With dozens of kids toting Florida Gator signable footballs or miniature orange football helmets, or decked out in blue jerseys with "15" on the back - and grown-ups wearing their game-day Gator shirts - it could have been October in Gainesville, Fla.
Twice a day, precisely at 10 a.m. and 2 p.m., alarms ring on dozens of cell phones, alerting those participating in Jim Woodard's week-old Internet prayer initiative to spend one minute praying for relief from the BP Gulf oil spill.
J.T. Thompson's best friend is a church planter in Portland, Ore. He's heard about his friend's challenges and triumphs the past four years but only recently did he get a closer look, albeit in Georgia.
For 65 consecutive years, pastor Bill Dodson attended the annual meetings of the Southern Baptist Convention, and his streak only came to an end this year because a brief illness kept him from traveling.
There's plenty Southern Baptists can do for people affected by the Deepwater Horizon explosion and the millions of gallons of oil spilling into the Gulf of Mexico: provide hope for those who think they have none.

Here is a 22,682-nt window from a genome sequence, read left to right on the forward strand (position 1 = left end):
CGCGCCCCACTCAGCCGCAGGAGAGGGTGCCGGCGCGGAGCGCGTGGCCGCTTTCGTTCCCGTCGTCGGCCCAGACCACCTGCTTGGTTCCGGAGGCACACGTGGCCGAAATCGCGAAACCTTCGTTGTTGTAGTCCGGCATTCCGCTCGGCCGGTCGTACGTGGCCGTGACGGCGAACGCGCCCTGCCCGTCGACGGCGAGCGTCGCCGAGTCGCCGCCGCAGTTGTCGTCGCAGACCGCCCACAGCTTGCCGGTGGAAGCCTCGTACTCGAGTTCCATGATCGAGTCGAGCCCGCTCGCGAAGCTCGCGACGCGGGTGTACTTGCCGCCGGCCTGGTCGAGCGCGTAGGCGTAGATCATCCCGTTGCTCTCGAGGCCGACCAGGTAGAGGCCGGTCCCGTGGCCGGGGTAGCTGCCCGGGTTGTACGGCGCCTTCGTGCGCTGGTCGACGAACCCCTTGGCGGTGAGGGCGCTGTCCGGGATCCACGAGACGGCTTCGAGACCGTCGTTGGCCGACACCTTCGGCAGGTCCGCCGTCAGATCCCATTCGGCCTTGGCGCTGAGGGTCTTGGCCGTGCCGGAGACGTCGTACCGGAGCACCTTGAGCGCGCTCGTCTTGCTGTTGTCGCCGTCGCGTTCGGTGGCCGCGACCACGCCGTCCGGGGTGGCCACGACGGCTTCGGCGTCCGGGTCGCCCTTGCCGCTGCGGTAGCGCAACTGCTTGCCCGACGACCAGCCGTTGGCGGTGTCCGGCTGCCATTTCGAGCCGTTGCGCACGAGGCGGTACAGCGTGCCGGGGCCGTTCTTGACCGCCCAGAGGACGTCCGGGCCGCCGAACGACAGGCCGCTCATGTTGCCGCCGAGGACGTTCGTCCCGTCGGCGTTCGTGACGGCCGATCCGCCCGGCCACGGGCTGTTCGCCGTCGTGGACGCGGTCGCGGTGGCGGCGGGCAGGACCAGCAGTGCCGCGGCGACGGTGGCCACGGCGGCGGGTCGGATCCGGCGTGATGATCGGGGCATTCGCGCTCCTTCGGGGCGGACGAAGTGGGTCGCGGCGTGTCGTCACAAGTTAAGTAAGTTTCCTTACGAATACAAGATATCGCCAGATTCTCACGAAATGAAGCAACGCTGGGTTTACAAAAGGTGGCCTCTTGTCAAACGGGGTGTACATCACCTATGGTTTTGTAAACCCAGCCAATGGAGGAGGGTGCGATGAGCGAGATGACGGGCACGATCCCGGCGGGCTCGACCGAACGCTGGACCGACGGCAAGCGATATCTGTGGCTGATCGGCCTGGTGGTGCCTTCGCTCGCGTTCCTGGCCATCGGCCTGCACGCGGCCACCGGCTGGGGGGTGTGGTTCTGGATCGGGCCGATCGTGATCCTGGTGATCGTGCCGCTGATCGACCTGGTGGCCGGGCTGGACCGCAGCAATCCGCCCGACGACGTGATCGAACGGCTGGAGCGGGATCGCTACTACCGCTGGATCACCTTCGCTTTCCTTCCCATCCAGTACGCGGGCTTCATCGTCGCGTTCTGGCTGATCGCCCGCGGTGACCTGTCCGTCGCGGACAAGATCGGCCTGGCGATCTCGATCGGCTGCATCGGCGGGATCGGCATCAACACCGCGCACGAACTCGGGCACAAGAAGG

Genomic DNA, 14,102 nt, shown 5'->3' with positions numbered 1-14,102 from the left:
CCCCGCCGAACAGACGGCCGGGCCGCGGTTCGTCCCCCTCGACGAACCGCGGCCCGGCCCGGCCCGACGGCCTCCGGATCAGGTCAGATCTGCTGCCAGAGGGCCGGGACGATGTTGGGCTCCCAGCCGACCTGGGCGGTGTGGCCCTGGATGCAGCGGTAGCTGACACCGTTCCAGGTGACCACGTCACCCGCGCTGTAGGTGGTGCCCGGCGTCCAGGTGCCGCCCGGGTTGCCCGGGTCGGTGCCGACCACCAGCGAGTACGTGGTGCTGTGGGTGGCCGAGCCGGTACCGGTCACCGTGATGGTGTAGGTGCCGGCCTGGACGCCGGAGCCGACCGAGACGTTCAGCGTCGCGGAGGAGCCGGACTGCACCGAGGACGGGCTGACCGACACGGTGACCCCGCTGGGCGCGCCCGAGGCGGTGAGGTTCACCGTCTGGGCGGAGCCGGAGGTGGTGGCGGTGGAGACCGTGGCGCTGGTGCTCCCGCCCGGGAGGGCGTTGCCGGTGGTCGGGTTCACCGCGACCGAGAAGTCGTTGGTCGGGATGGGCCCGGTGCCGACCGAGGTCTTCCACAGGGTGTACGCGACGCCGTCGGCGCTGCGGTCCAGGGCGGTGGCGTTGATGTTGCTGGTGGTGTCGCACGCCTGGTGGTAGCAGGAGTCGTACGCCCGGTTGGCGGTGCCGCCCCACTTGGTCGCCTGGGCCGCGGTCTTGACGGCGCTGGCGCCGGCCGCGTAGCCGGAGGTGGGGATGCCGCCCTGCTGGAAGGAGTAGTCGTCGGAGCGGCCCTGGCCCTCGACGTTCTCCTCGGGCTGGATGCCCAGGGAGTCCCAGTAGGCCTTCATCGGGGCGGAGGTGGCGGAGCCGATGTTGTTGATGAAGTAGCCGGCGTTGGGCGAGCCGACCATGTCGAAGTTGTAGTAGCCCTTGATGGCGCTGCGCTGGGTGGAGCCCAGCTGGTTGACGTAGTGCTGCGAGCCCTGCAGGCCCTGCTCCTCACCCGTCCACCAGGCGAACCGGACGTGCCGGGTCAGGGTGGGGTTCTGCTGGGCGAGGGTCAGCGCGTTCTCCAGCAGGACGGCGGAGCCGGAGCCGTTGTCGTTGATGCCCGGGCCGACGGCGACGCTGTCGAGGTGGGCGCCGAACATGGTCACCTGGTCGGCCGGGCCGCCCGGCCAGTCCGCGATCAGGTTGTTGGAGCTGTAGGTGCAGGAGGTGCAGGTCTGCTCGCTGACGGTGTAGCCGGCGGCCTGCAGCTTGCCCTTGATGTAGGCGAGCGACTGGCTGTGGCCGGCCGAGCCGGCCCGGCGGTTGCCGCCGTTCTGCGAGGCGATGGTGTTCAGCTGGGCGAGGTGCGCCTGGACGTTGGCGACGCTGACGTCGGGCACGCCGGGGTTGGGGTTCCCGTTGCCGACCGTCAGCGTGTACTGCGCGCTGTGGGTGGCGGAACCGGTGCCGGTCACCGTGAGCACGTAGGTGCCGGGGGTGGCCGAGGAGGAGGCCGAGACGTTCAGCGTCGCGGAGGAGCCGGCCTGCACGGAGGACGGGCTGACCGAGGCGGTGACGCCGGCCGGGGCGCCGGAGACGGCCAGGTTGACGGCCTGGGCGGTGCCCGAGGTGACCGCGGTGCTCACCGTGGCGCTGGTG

A U.S. church leader has challenged the new World Communion of Reformed Churches to move its headquarters out of Geneva, Switzerland and follow the global shift of Christianity to the Southern Hemisphere.
The Roman Catholic Church has brokered a historic deal to release 52 political prisoners in Cuba, following three-way talks between Cuban President Raul Castro, Spanish Foreign Secretary Miguel Angel Moratinos, and Havana Cardinal Jaime Ortega.
For more than seven years I have been writing editorials for this publication, some I thought were relatively sonorous and some probably nothing more than inconsequential drivel - 183 of them and never missing an issue doing so.